Sherwood's Notebook: Scandal!...Continued

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    NEWSLETTERS

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    For years, Jeff Smith ran the education organization DC Voice with a vengeance, demanding faster and better school reform.

    Instead, maybe he should have taken a few courses in ethics.

    On Monday, Smith pleaded guilty in D.C. Superior Court for asking for and accepting $140,000 in illegal contributions for his 2010 campaign for the Ward 1 D.C. Council seat. The money came from businessman Jeffrey Thompson. Smith will be sentenced in August to up to 24 months in prison, but he may get probation. The $140,000 equaled the legal amount Smith raised and spent that year. Ward 1 Council member Jim Graham won that election.

    (The Washington City Paper’s Will Sommer has reported that Smith in March 2010 actually emailed his illegal budget request to Thompson — talk about creating a digital paper trail!)

    Smith’s plea agreement with U.S. Attorney Ronald Machen means no others associated with Smith will be charged. Machen, who is still investigating the shadow campaign that helped elect Vincent Gray mayor that same year, issued his now standard, but still chilling, news release. It says his office “will press forward with our efforts to hold accountable all those who participated in under-the-table deals with Jeff Thompson.”

    Smith didn’t respond to those earlier warnings to disclose wrongdoing. But when he was visited by prosecutors, he quickly acknowledged his misconduct.

    Smith is a graduate of Howard University’s law school, and he served in the military. He’s a former school board member who resigned in 2007 in protest of the mayoral takeover of the school system.
    In his Ward 1 council race, Smith put up a YouTube video saying how he couldn’t raise much money but would focus on neighborhoods. Well, it’s clear he lost his focus.

    ■ A Savage campaign. But it’s not what you’re thinking. Veteran Ward 7 community activists Paul and Barbara Savage on Monday endorsed independent David Catania for mayor. The couple has played a role in city politics for several decades and was involved in the original efforts to get Anthony Williams to run for mayor in 1998. (He did after declining initial appeals.)

    Catania “has demonstrated that he cares about all residents … and has the record to prove it,” the couple said in a statement, “from his laser-like focus on public education to improving long-term care options for senior citizens.”

    ■ More on closing the Capitol. We wrote disapprovingly last week about a proposal for Congress to expand its footprint on Capitol Hill, buying up private property, closing streets and banning vehicles, all in an effort to create a more secure campus.

    We’re happy to report that D.C. Del. Eleanor Holmes Norton again has introduced legislation to create the U.S. Commission for an Open Society with Security. The goal would be to better assess security measures that almost by default mean less freedom and openness.

    The 21-member commission would include nine appointees from the president, with the House and Senate getting six each.

    “Taxpaying citizens are still unable to enter some federal buildings to use restrooms or restaurant facilities,” Norton said in a statement. Given all the shutdowns that have occurred in the city since 9/11, Norton said the need for such a commission has grown more urgent “with the proliferation of security measures imposed by security officials with no congressional oversight and no input from experts or others to ensure that access and openness match risk.”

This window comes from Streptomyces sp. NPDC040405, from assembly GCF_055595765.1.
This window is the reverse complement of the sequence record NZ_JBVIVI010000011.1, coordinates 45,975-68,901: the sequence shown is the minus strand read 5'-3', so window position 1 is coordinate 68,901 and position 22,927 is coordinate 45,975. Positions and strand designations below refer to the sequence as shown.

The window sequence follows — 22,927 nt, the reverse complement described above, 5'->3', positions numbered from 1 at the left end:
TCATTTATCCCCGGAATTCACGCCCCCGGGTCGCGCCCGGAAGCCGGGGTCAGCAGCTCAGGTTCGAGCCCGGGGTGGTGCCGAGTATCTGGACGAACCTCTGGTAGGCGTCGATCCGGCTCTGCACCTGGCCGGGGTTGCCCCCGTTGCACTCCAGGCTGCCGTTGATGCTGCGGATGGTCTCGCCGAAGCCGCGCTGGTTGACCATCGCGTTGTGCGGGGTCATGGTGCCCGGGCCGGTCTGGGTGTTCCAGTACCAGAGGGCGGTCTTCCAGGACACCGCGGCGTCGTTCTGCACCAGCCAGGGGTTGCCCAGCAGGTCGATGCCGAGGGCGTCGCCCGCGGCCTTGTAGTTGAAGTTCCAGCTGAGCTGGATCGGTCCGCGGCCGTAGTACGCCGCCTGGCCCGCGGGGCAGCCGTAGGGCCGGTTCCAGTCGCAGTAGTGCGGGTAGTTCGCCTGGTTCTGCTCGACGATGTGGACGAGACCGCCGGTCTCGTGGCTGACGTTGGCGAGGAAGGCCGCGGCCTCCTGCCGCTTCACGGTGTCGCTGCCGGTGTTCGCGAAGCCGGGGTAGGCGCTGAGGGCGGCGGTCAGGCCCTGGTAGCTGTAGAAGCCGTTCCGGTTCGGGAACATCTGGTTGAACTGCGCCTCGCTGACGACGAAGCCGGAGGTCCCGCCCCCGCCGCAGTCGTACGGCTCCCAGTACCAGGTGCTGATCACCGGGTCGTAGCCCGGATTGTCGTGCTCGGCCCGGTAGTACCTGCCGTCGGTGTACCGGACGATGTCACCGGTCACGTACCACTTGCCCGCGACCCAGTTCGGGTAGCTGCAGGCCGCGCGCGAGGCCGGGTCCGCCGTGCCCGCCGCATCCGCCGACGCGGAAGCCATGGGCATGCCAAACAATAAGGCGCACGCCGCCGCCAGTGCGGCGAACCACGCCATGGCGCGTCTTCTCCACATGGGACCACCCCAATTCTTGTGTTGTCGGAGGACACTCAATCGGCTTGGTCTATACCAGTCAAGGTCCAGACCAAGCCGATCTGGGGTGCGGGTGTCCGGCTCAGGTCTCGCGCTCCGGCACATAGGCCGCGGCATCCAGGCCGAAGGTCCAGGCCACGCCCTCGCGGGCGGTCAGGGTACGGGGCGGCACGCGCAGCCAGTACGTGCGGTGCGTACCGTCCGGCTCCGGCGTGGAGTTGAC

■ What’s in a name? Pride. Daniel Snyder has seen a torrent of criticism over the name of his Washington football team. The U.S. Patent and Trade Office last week moved to deny him federal patents over the team name. But the team is appealing, and it could be years before that legal issue is resolved.

    Now comes a Northern Virginia group to support Snyder, the first organized effort outside of the team to really champion, rather than criticize, the name.

    Three Virginia state legislators have created “The Redskins Pride Caucus.”

    The legislators are Sen. Chap Petersen of Fairfax City, Del. Jackson Miller of Manassas and Del. David Ramadan of Loudoun County.

    Ramadan said the group has several goals, including “to support the Redskins’ franchise, a Virginia-based company that generates millions of dollars of revenue for Virginia.”

    In a recorded interview with NBC4’s Jack Heinbaugh, Ramadan said it was “inappropriate” for Congress to get involved in the name controversy. Half the U.S. Senate signed a letter critical of the team name and called for a change.

    “We are proud of our Redskins,” Ramadan said. “This is our team, and we plan to support it in all of its endeavors.”

    Asked what he personally thought about the team, the native of Beirut, Lebanon, said he was astonished at the criticism, calling the name an honor.

    “For many, many years I was a fan of the Redskins before I even immigrated to the United States,” said Ramadan.

    ■ No sales tax for you. Retiring Fire and Emergency Medical Services Chief Kenneth Ellerbe is the latest District government official or worker to hold a retirement party at Fort McNair in Southwest Washington. He won’t be the last.

    But the Notebook wants to point out that Fort McNair and other federal places that host events do not charge city sales taxes. So our own District government loses out when local folks and organizations pick the feds over a city space. It’s also less support for true local businesses that do pay our taxes.


    Tom Sherwood, a Southwest resident, is a political reporter for News 4.